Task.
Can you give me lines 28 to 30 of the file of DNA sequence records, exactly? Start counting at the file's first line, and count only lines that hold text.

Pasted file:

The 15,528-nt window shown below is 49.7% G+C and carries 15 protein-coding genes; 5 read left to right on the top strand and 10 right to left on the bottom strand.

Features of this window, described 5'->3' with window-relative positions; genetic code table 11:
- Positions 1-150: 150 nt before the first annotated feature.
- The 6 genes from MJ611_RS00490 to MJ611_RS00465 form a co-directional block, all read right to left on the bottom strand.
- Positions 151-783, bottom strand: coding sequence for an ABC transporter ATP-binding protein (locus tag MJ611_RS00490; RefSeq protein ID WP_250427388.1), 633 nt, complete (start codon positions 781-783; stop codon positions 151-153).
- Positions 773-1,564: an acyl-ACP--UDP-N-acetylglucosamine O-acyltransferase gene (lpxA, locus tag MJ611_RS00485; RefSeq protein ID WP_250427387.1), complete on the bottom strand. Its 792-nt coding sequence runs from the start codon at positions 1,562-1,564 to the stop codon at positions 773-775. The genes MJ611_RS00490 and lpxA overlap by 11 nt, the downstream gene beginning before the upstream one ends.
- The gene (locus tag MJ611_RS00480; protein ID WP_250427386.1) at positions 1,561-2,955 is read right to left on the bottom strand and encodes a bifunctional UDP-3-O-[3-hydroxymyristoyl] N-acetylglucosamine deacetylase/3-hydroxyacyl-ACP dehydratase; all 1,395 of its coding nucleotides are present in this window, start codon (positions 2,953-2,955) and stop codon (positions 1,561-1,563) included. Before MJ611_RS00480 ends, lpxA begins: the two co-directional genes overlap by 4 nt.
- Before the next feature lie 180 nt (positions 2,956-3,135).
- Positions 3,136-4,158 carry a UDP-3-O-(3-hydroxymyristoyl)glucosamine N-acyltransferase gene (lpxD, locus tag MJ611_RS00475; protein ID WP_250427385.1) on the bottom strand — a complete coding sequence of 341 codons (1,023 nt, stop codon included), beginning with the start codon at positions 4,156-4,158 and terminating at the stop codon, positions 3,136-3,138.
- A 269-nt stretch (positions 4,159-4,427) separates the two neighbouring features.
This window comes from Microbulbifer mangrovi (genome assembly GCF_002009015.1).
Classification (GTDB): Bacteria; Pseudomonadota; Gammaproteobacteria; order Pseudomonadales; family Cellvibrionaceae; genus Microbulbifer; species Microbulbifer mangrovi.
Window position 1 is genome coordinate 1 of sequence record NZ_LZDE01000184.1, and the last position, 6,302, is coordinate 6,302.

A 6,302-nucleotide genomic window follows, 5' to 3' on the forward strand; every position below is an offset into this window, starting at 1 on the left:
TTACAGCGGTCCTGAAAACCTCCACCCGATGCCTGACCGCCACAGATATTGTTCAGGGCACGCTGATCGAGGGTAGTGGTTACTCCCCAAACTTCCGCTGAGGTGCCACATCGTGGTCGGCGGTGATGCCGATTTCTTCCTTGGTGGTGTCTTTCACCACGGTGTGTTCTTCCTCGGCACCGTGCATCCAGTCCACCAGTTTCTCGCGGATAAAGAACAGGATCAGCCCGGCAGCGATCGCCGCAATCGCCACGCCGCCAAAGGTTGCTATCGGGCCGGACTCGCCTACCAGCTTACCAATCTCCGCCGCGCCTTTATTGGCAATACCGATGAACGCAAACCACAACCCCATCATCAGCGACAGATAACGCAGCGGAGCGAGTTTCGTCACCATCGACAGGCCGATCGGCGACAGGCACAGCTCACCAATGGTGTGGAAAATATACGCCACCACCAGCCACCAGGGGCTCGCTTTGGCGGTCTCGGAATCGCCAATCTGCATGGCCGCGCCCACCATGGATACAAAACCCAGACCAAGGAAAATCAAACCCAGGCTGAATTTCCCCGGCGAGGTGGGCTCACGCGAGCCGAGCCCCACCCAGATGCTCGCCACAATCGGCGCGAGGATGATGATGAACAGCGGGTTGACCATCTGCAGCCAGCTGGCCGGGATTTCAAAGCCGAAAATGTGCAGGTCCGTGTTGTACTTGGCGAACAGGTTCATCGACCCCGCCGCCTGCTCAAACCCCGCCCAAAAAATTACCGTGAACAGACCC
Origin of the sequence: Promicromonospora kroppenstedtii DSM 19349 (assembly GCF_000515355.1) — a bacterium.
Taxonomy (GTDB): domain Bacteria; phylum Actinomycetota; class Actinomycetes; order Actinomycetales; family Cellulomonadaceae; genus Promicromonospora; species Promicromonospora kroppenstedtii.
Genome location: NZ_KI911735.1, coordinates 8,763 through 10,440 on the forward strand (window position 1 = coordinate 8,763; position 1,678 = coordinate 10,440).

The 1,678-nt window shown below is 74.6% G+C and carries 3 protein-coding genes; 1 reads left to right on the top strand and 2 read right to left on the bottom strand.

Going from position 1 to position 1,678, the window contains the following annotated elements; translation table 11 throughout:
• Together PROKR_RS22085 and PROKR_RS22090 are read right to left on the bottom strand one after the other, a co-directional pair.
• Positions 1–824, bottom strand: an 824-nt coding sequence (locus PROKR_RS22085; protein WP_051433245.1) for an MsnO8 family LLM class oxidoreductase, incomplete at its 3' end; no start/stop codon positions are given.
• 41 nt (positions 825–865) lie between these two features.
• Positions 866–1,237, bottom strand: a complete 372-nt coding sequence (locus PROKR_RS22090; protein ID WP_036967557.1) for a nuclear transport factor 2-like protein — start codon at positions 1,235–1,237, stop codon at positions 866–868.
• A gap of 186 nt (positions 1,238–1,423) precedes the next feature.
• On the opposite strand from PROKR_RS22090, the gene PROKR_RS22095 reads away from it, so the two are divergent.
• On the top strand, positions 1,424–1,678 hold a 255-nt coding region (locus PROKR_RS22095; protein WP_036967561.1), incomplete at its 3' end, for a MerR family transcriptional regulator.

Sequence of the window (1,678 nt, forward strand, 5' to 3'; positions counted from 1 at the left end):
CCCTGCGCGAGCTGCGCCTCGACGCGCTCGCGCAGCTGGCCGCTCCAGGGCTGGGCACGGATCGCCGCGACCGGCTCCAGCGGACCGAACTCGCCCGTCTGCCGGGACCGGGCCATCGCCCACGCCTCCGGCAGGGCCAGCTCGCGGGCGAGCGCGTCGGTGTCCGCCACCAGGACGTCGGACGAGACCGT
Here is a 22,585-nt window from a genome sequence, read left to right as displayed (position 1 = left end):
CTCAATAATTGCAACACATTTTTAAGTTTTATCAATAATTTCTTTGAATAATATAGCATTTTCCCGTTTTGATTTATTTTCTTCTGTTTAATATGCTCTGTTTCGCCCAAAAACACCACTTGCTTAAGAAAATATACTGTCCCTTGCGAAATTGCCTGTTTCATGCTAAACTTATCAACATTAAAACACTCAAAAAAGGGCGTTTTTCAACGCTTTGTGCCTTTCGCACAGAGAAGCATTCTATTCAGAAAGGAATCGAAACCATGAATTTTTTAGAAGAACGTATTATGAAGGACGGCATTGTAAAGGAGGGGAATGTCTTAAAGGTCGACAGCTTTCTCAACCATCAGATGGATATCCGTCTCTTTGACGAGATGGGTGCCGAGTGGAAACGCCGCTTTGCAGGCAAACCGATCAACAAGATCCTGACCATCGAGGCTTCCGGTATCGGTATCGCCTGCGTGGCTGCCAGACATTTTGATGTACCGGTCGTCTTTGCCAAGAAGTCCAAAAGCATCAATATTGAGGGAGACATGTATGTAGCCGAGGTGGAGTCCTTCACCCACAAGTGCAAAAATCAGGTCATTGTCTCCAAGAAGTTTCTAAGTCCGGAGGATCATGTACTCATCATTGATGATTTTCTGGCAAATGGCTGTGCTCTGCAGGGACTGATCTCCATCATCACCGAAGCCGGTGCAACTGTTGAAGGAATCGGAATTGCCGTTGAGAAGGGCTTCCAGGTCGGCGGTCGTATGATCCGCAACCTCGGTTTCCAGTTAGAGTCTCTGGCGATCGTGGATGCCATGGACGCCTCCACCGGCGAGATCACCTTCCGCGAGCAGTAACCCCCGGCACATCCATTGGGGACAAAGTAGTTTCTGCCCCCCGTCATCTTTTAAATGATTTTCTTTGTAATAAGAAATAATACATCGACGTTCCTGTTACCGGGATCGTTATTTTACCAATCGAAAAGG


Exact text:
Sequence of the window (1,678 nt, forward strand, 5' to 3'; positions counted from 1 at the left end):
CCCTGCGCGAGCTGCGCCTCGACGCGCTCGCGCAGCTGGCCGCTCCAGGGCTGGGCACGGATCGCCGCGACCGGCTCCAGCGGACCGAACTCGCCCGTCTGCCGGGACCGGGCCATCGCCCACGCCTCCGGCAGGGCCAGCTCGCGGGCGAGCGCGTCGGTGTCCGCCACCAGGACGTCGGACGAGACCGT
Here is a 22,585-nt window from a genome sequence, read left to right as displayed (position 1 = left end):